Spark Plugs 101: Everything You Need to Know
Your engine burns a complement of fuel and oxygen to produce the power it runs on, but it can't do that on its own. Spark plugs start the process.
How They Work
When you turn your vehicle's key in its ignition's lock cylinder, an ignition switch triggers, activating ignition parts like your battery, starter motor, solenoid, and ignition coil. They work together to send an electrical charge, a "spark," to the plugs' leads. When electricity reaches them, the air and gas inside your engine combust, releasing power. Your engine pistons, crankshaft, and the many other parts that move your vehicle then get going, and so do you.
Without spark plugs, though, neither car nor truck, SUV nor van, could start at all. To make things worse, they can go bad sooner or later. Luckily, there are symptoms that can warn you.
Signs They're Failing
The worst-case scenario is breakage: a broken spark plug can severely damage the engine's cylinders.
How Long They Last Otherwise
Usually, for millions of ignitions, up to 100,000 miles. Those that aren't regular copper are made of platinum or iridium and extended-life. Whichever you end up using, you'll have to replace them before they reach their recommended mileage limits either way.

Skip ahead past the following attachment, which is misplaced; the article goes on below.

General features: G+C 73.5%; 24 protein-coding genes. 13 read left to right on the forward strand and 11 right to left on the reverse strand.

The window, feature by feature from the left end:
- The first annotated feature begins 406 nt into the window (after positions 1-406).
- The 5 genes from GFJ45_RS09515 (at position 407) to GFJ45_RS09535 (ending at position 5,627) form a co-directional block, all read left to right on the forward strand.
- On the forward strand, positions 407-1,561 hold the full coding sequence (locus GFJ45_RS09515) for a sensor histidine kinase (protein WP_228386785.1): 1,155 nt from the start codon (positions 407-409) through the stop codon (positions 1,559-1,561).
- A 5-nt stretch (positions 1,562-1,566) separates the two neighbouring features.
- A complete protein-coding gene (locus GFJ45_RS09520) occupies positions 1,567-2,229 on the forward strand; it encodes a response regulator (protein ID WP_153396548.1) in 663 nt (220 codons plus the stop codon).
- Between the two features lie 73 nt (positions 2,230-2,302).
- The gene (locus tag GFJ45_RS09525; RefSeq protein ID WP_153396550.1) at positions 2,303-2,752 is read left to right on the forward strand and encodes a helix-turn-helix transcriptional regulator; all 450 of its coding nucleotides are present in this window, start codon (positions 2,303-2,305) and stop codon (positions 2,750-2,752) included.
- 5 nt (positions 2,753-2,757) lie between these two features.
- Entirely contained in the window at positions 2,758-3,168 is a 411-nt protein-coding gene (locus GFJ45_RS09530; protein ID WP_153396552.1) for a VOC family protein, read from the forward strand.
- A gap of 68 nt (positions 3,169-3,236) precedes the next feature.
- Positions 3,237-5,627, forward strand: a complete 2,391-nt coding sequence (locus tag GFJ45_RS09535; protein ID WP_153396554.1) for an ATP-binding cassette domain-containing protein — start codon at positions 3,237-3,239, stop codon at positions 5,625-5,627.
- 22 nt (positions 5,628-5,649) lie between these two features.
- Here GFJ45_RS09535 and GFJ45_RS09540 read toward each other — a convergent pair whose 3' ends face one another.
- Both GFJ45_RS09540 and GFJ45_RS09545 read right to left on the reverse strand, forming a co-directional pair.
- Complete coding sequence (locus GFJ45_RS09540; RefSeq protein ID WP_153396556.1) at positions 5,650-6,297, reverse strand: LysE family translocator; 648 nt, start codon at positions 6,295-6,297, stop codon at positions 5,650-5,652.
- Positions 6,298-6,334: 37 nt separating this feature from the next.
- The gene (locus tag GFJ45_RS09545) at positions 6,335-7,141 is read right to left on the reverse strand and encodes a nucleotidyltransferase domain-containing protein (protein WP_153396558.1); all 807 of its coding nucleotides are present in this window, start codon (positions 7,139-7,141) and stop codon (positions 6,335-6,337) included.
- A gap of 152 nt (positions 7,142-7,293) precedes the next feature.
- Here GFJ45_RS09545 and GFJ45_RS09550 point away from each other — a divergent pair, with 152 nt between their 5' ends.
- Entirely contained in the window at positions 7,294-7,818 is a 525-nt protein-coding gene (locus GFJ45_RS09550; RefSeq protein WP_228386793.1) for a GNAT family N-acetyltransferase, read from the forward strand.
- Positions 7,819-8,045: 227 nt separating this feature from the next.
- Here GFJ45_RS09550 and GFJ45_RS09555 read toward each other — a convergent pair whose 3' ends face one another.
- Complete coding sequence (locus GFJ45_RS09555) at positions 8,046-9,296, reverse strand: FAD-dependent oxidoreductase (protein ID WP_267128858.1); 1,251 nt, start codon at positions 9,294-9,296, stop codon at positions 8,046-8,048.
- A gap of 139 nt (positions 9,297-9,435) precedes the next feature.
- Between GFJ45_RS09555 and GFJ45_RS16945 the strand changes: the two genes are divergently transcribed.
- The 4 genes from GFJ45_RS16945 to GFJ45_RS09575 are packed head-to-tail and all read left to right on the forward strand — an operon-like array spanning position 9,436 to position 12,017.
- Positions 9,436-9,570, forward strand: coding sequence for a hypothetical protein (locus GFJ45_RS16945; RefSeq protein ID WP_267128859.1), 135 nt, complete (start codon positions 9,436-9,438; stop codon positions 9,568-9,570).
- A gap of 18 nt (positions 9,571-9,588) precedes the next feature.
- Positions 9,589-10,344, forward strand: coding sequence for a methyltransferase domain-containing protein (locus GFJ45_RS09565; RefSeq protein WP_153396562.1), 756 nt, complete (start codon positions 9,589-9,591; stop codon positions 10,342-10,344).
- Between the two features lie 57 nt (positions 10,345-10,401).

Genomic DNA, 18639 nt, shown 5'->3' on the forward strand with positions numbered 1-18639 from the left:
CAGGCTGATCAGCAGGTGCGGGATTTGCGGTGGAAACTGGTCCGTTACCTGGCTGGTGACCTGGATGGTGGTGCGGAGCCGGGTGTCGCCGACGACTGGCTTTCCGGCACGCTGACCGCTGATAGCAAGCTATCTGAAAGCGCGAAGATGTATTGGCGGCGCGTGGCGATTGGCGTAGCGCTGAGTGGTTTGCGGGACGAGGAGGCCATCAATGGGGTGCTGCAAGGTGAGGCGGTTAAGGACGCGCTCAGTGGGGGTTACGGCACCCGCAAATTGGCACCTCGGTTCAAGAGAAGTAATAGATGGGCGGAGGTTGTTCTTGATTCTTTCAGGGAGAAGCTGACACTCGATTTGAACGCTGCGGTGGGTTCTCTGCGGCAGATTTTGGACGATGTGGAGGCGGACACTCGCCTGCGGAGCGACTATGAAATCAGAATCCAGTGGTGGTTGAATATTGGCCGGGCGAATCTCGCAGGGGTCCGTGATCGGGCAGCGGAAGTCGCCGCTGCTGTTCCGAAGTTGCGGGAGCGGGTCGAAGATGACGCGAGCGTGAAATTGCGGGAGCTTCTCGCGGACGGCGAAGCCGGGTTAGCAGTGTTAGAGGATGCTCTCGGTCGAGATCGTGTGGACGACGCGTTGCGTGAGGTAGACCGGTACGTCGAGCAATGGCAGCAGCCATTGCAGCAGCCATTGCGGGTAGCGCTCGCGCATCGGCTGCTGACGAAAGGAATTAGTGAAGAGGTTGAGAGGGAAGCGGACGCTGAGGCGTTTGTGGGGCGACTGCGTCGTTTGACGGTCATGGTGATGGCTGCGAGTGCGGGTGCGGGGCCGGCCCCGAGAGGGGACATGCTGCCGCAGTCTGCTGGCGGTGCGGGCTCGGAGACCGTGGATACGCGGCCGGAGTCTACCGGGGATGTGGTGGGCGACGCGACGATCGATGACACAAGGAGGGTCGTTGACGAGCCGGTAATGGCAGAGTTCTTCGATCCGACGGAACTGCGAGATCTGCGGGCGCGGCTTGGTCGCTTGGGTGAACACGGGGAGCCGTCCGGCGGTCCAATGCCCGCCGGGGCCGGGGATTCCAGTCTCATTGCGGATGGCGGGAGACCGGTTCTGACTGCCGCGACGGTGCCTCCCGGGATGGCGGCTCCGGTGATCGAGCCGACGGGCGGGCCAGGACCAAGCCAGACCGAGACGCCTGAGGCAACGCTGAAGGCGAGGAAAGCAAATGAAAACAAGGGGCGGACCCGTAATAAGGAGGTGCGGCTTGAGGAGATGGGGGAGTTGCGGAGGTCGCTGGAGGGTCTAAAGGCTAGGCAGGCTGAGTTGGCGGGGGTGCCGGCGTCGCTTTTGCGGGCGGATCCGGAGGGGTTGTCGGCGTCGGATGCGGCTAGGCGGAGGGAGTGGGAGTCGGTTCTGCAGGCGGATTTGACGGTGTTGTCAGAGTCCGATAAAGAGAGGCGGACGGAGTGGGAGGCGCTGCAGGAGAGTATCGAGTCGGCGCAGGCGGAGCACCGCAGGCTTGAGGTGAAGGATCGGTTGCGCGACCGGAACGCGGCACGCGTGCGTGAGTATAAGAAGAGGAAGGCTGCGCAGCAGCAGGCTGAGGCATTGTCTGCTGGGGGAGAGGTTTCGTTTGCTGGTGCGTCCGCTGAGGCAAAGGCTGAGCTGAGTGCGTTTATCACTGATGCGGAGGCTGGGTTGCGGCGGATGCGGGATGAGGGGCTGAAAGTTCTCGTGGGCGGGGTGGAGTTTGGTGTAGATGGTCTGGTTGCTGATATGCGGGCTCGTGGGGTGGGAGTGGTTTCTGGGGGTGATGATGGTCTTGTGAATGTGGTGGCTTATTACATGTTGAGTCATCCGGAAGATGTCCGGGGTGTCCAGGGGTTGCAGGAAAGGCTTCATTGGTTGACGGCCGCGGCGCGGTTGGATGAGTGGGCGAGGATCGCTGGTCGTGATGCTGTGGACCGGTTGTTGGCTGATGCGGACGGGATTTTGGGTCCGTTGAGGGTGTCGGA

What Your Vehicle Needs
That depends on your brand and model, but genuine spark plugs work best regardless.
Why You Should Buy Genuine OEM
Mopar® designs them to work with your vehicle specifically. That's not something every aftermarket spark plug brand can necessarily promise.
Where to Order Replacement Mopar Spark Plugs
Right here online, at our auto parts store. Just browse our catalogue by make, model, and model year to find the right fit. Order them now, and we'll ship fast, right to your address.